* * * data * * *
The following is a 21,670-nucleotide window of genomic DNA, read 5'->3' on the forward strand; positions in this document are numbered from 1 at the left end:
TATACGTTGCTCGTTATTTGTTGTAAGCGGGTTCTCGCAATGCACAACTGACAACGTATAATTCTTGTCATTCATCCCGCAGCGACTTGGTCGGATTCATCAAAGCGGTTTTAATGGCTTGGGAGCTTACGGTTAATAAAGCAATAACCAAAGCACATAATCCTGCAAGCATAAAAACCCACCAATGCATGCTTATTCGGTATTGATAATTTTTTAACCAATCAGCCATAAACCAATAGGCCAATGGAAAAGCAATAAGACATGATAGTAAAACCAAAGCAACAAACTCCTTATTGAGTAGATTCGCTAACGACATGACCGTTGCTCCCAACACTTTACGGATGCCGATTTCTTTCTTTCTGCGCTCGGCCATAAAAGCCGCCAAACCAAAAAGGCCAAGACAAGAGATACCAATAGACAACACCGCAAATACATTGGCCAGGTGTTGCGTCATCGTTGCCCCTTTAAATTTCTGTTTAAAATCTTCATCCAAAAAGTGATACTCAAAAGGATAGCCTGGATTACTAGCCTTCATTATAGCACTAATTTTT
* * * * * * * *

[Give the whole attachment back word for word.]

The following is a 21,670-nucleotide window of genomic DNA, read 5'->3' on the forward strand; positions in this document are numbered from 1 at the left end:
TATACGTTGCTCGTTATTTGTTGTAAGCGGGTTCTCGCAATGCACAACTGACAACGTATAATTCTTGTCATTCATCCCGCAGCGACTTGGTCGGATTCATCAAAGCGGTTTTAATGGCTTGGGAGCTTACGGTTAATAAAGCAATAACCAAAGCACATAATCCTGCAAGCATAAAAACCCACCAATGCATGCTTATTCGGTATTGATAATTTTTTAACCAATCAGCCATAAACCAATAGGCCAATGGAAAAGCAATAAGACATGATAGTAAAACCAAAGCAACAAACTCCTTATTGAGTAGATTCGCTAACGACATGACCGTTGCTCCCAACACTTTACGGATGCCGATTTCTTTCTTTCTGCGCTCGGCCATAAAAGCCGCCAAACCAAAAAGGCCAAGACAAGAGATACCAATAGACAACACCGCAAATACATTGGCCAGGTGTTGCGTCATCGTTGCCCCTTTAAATTTCTGTTTAAAATCTTCATCCAAAAAGTGATACTCAAAAGGATAGCCTGGATTACTAGCCTTCATTATAGCACTAATTTTT